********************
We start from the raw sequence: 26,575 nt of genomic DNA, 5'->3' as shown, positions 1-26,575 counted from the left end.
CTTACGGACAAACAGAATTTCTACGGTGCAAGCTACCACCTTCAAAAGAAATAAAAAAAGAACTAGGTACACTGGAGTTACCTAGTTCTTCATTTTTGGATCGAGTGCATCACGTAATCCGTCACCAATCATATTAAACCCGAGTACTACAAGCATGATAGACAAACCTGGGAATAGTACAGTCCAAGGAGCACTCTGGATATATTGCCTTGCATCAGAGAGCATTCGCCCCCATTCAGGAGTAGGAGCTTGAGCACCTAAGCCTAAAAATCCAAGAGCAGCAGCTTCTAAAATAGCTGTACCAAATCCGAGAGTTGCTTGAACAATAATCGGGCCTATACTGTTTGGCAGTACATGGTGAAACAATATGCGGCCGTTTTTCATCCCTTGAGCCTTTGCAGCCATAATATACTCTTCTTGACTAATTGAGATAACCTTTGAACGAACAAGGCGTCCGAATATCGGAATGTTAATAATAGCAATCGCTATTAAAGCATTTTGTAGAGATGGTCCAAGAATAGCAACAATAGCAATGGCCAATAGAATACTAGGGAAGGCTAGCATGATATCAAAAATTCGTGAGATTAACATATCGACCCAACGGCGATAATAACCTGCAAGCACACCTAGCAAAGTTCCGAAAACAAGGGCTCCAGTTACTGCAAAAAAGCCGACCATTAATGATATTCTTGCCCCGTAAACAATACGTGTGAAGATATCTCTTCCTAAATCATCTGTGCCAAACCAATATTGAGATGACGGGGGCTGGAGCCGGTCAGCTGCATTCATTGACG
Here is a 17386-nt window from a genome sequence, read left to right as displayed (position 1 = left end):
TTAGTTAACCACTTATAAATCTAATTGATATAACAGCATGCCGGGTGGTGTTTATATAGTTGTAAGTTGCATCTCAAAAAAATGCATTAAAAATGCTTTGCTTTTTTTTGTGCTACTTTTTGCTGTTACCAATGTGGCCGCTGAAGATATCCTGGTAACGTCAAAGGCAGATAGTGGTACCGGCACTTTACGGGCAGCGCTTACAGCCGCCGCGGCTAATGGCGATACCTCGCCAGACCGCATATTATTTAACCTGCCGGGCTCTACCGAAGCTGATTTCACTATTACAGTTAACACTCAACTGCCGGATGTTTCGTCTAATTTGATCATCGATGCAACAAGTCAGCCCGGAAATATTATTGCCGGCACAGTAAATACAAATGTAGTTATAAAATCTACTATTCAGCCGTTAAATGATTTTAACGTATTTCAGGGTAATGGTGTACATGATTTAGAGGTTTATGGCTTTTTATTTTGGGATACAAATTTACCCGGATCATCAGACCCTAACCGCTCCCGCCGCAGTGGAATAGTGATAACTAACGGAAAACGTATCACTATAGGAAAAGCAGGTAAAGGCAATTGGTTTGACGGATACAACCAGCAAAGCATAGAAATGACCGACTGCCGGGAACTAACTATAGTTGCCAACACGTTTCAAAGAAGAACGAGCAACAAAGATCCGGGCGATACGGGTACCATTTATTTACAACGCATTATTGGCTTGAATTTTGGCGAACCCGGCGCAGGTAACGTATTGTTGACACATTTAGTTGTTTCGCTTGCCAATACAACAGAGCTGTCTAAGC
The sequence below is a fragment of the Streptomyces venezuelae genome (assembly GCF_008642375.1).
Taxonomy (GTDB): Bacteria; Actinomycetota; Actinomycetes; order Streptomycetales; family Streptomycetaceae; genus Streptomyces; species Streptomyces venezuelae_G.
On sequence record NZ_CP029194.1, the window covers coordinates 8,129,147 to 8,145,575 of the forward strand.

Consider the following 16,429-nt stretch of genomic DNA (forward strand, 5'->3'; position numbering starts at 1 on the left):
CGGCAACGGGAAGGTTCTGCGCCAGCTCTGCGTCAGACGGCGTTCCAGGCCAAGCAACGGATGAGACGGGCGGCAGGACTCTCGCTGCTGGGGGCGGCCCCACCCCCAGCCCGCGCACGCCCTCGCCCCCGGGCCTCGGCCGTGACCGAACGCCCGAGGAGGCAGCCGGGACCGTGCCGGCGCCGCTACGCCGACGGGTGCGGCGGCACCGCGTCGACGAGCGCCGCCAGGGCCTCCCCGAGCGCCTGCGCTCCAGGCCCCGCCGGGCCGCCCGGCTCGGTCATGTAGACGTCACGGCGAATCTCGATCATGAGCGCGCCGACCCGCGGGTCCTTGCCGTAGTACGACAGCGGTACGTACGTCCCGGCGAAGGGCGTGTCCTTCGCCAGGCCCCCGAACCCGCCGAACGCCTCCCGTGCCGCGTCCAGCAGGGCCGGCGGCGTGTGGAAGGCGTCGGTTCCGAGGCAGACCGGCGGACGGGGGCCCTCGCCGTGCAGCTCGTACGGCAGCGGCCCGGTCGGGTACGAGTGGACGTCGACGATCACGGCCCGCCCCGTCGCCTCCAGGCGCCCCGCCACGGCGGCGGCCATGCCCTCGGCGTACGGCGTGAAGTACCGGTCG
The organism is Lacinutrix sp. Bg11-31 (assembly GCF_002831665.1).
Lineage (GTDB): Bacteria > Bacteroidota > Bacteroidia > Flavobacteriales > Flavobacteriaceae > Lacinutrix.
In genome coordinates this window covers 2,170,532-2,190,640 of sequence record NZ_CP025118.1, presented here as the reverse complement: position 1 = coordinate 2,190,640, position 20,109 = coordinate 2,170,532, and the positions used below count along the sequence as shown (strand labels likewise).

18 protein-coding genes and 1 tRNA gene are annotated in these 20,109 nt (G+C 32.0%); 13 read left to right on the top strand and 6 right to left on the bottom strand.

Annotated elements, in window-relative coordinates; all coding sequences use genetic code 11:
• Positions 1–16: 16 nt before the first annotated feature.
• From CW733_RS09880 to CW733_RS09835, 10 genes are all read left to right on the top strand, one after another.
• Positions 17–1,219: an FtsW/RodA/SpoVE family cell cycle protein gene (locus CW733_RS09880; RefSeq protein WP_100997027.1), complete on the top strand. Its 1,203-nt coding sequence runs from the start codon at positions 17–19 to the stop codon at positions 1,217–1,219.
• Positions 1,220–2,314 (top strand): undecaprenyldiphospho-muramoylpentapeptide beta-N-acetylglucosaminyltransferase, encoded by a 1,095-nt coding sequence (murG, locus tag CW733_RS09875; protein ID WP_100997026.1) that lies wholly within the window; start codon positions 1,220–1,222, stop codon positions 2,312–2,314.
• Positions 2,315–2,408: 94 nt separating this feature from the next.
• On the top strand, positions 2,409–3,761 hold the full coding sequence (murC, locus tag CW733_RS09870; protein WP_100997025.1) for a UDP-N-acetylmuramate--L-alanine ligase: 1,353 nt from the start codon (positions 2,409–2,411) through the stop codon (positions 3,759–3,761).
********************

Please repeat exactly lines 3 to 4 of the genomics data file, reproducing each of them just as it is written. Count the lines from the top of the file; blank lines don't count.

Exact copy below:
Here is a 17386-nt window from a genome sequence, read left to right as displayed (position 1 = left end):
TTAGTTAACCACTTATAAATCTAATTGATATAACAGCATGCCGGGTGGTGTTTATATAGTTGTAAGTTGCATCTCAAAAAAATGCATTAAAAATGCTTTGCTTTTTTTTGTGCTACTTTTTGCTGTTACCAATGTGGCCGCTGAAGATATCCTGGTAACGTCAAAGGCAGATAGTGGTACCGGCACTTTACGGGCAGCGCTTACAGCCGCCGCGGCTAATGGCGATACCTCGCCAGACCGCATATTATTTAACCTGCCGGGCTCTACCGAAGCTGATTTCACTATTACAGTTAACACTCAACTGCCGGATGTTTCGTCTAATTTGATCATCGATGCAACAAGTCAGCCCGGAAATATTATTGCCGGCACAGTAAATACAAATGTAGTTATAAAATCTACTATTCAGCCGTTAAATGATTTTAACGTATTTCAGGGTAATGGTGTACATGATTTAGAGGTTTATGGCTTTTTATTTTGGGATACAAATTTACCCGGATCATCAGACCCTAACCGCTCCCGCCGCAGTGGAATAGTGATAACTAACGGAAAACGTATCACTATAGGAAAAGCAGGTAAAGGCAATTGGTTTGACGGATACAACCAGCAAAGCATAGAAATGACCGACTGCCGGGAACTAACTATAGTTGCCAACACGTTTCAAAGAAGAACGAGCAACAAAGATCCGGGCGATACGGGTACCATTTATTTACAACGCATTATTGGCTTGAATTTTGGCGAACCCGGCGCAGGTAACGTATTGTTGACACATTTAGTTGTTTCGCTTGCCAATACAACAGAGCTGTCTAAGC